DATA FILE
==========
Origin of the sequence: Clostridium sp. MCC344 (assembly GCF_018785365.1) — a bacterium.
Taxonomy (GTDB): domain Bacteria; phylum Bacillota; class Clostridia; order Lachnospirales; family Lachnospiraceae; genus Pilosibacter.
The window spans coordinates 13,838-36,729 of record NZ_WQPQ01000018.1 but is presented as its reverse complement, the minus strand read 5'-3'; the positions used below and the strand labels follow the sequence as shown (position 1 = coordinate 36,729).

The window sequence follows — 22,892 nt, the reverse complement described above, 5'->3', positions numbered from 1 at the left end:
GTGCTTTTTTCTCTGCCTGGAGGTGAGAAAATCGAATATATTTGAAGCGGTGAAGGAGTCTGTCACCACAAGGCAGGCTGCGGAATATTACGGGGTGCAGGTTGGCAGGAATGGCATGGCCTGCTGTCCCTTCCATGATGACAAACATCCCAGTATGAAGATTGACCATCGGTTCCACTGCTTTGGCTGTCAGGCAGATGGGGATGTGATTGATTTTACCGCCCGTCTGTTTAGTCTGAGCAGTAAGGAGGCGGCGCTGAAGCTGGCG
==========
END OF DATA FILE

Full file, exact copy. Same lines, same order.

Origin of the sequence: Clostridium sp. MCC344 (assembly GCF_018785365.1) — a bacterium.
Taxonomy (GTDB): domain Bacteria; phylum Bacillota; class Clostridia; order Lachnospirales; family Lachnospiraceae; genus Pilosibacter.
The window spans coordinates 13,838-36,729 of record NZ_WQPQ01000018.1 but is presented as its reverse complement, the minus strand read 5'-3'; the positions used below and the strand labels follow the sequence as shown (position 1 = coordinate 36,729).

The window sequence follows — 22,892 nt, the reverse complement described above, 5'->3', positions numbered from 1 at the left end:
GTGCTTTTTTCTCTGCCTGGAGGTGAGAAAATCGAATATATTTGAAGCGGTGAAGGAGTCTGTCACCACAAGGCAGGCTGCGGAATATTACGGGGTGCAGGTTGGCAGGAATGGCATGGCCTGCTGTCCCTTCCATGATGACAAACATCCCAGTATGAAGATTGACCATCGGTTCCACTGCTTTGGCTGTCAGGCAGATGGGGATGTGATTGATTTTACCGCCCGTCTGTTTAGTCTGAGCAGTAAGGAGGCGGCGCTGAAGCTGGCG